Remembering Rita Moreno
Decades ago, she snuck into Summerfest with the author and his family. On Saturday she receives the SAG lifetime achievement award.
On January 18 in a lavish Screen Actors Guild ceremony from Los Angeles telecast live on TNT and TBS, the fabulous Rita Moreno, winner of Oscar, Emmy, Grammy and Tony awards, will receive SAG’s lifetime achievement award to go with her presidential medal of freedom and other accolades.
She need not worry that anyone in that august hall will yell out “Hey Youu Guuys!” — her famous phrase from public TV’s “The Electric Company” that virtually became a national playground password in the 1970s.
But 40 years ago at Milwaukee’s Summerfest, I confess constantly looking over my shoulder in terror of hearing “Hey Youu Guuys!” Or worse, “That’s Carmela! Let’s get her autograph!” (Carmela was the famous character she played when doing the yell)
Crowded with me that July afternoon into our big blue family van were my wife, two babysitters and our three youngest children, along with Rita Moreno hidden under a floppy white hat and her daughter, Fernanda, then 7. We were sneaking them incognito into the Summerfest grounds. She was in town for a Melody Top show and wanted to absorb some Milwaukee gemutlichkeit and family activity for her daughter away from public scrutiny.
Moreno by 1974 had long emerged from her Latin spitfire pigeonhole to widespread recognition. There were a few forays in the early years that gave her hope MGM would reward her rounded talents – smart-alecky Zelda in “Singing in the Rain,” exotic Tuptim in “King and I.” But spitfire imaging ruled and tabloid coverage in the 1950s was all about cheesecake, while her private life was dominated by a long affair and suicide attempt over Marlon Brando she only now talks about.
Mainly Hollywood saw her, in her own words in our interview of 40 years ago, as “Lolita-Conchita, barefoot smoldering child of nature whose looks can destroy men, nostrils flaring and eyes flashing.”
Hollywood should have rethought that stereotype when she wiped away the other leads as Anita in the movie version of “West Side Story” (1961). But all she was offered at first were roles as provocative gypsy or Mexican or Asian women or tropical island temptresses, so she fled to London and New York – and gained immense reputation as a dramatic actress, a musical actress and touring box office draw (all of which has continued into modern TV series such as “Oz” embracing her value as character actress). Even movies eventually recognized her value – remember the floozy dealing with jaded Jack Nicholson in “Carnal Knowledge” (1971)? So did Broadway, which gained her that Tony.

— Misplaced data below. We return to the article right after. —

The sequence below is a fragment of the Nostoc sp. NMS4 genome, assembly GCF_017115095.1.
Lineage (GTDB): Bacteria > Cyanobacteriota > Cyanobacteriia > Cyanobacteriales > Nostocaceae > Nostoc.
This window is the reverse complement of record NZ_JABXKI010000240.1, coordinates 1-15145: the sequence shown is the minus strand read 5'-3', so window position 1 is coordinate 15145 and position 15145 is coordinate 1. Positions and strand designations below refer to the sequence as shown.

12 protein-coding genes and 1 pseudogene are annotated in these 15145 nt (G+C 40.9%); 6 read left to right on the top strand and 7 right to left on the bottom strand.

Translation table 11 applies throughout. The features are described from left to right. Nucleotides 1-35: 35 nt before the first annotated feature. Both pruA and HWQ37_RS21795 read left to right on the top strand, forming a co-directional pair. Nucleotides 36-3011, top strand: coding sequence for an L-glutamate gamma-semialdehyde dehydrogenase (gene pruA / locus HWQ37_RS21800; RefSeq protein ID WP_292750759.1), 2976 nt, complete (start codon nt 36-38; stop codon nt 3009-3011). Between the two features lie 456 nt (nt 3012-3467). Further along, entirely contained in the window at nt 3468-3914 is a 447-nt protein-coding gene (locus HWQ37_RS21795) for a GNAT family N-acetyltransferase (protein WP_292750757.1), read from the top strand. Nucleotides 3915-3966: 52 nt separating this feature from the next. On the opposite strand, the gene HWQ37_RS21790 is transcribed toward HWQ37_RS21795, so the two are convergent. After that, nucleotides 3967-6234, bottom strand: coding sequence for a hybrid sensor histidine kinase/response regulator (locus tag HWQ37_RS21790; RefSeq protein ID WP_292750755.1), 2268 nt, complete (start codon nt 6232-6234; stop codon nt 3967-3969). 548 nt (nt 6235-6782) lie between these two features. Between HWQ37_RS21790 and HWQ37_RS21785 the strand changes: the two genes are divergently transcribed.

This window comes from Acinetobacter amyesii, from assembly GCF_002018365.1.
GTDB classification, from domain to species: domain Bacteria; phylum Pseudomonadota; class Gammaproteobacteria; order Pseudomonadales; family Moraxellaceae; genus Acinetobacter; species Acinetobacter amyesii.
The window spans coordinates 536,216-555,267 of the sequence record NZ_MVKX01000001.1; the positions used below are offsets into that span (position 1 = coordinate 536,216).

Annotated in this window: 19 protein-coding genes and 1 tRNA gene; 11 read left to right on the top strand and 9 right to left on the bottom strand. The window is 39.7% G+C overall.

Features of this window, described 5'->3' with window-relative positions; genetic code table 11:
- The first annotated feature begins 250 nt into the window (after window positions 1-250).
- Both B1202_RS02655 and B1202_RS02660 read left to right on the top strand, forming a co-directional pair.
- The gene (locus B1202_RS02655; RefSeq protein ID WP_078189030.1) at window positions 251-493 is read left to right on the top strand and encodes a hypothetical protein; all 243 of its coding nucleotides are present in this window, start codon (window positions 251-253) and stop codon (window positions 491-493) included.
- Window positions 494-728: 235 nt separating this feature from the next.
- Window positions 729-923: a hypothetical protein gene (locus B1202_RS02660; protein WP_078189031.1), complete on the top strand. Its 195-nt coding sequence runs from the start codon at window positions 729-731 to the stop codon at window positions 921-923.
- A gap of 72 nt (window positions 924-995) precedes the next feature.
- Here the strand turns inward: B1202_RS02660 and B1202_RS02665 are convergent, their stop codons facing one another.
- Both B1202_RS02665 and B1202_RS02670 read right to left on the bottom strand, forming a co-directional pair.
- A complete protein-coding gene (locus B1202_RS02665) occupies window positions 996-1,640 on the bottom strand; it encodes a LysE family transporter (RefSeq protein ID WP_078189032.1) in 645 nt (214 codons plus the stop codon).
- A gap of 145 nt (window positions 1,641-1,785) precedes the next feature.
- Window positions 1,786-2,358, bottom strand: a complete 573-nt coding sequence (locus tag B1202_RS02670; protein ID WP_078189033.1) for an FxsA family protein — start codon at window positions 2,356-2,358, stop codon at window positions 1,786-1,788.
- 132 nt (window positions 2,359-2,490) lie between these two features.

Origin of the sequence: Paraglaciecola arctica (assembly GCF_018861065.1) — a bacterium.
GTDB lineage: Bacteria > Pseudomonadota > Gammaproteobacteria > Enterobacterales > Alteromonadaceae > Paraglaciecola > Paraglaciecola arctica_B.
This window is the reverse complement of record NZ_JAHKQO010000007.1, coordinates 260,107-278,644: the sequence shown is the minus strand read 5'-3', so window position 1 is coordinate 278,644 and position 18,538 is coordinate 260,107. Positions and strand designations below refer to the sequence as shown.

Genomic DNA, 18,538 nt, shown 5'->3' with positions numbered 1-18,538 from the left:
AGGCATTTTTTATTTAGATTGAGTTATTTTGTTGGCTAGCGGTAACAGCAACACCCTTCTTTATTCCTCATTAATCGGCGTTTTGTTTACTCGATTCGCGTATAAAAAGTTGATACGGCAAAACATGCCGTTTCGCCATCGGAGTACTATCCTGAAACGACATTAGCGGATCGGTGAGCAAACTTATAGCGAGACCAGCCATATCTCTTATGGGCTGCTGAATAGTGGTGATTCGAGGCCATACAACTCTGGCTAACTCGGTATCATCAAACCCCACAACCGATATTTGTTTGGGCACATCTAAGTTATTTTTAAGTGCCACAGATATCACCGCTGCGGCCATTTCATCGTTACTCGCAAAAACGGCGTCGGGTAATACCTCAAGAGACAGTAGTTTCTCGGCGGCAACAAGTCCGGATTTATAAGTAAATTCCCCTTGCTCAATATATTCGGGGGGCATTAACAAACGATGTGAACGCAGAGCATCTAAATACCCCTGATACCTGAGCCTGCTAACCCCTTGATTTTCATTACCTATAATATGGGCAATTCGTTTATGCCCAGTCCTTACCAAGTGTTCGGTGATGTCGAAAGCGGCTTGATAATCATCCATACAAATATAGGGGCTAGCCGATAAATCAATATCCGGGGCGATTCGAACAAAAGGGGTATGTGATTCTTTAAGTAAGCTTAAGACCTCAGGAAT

The Emmys brought her a new generation of popularity due to “The Electric Company.” In repeat showings throughout the 1970s and though aimed at elementary and middle school kids, it was Rita’s presence, even more than such fellow actors as the then largely unknown Morgan Freeman, that drew tons of adult viewers to the vaudevillian antics and “Sesame Street” inspired humor.
Milwaukee had seen glimpses of Moreno’s range in two stage turns in “The Owl and the Pussycat” in the late 1960s and then at the Melody Top theater where she shone despite the indifferent productions that surrounded her (including “The Bells Are Ringing” in 1976).
In 1974 it was (amazingly) her first outing as Adelaide in “Guys and Dolls” for Melody Top that had brought her to town, with her young daughter in tow. She told me her dream was to do the musical in repertory, Adelaide one night, Sarah Brown (the Salvation Army goody two-shoes heroine) the next. By that point, she was indeed the actress to bring it off.
This was the first time I met her. During the interview, our mutual concerns as parents evaporated the natural wariness that Moreno clearly felt in the presence of the press or, I suspect, in the presence of any man (after years of warding them off). When she lamented the lack of fun for her daughter and the pressures of the public eye, we concocted the idea of sneaking her into Summerfest with my family. I pledged no publicity and swore my family to secrecy. She was eager to see Summerfest, then more a family event than a pop music festival — and we were off into the thicket of the very young people who would have screamed for Carmela whenever they spotted her.
We got away with it for several hours. Her daughter enjoyed hanging out anonymously rather than being stuck in a motel near Melody Top. Moreno seemed to have a good time at the family events, though clearly less impressed by the then dominant Midway. She also was envious of the quality of our young babysitters (then in middle school and today still impressive Milwaukeeans). “I wish I could find young people that reliable in New York!” she told my wife.
Things were going smoothly until she spotted some children across the bleachers pointing at her and whispering. We scooted out before cries of “Hey You Guuys!” could blow us away.
I doubt if the Moreno of today, honored by SAG, with so many lustrous events and acting appearances over four decades, has any memory of that Milwaukee excursion, though my family and I remember it well. I plucked out my interview from that summer nearly 40 years ago and remain struck by how prescient were her attitudes about the course of her career.
“I’m a very put-together person now,” she told me, reflecting on her cooperative victim role in the Hollywood press agentry of the 1950s. “I know myself and my crazinesses and they are mild ones. I do think contentment with my private life has a lot to do with it. But I joy in acting. I don’t want to sound immodest but I know I’m good now and constantly learning and enjoying. I can’t wait until I’m 50. What an actress I’ll be then!”
And she was. And still is at age 82.
In the 1970s the author was film and drama critic, later senior editor for features at the Milwaukee Journal.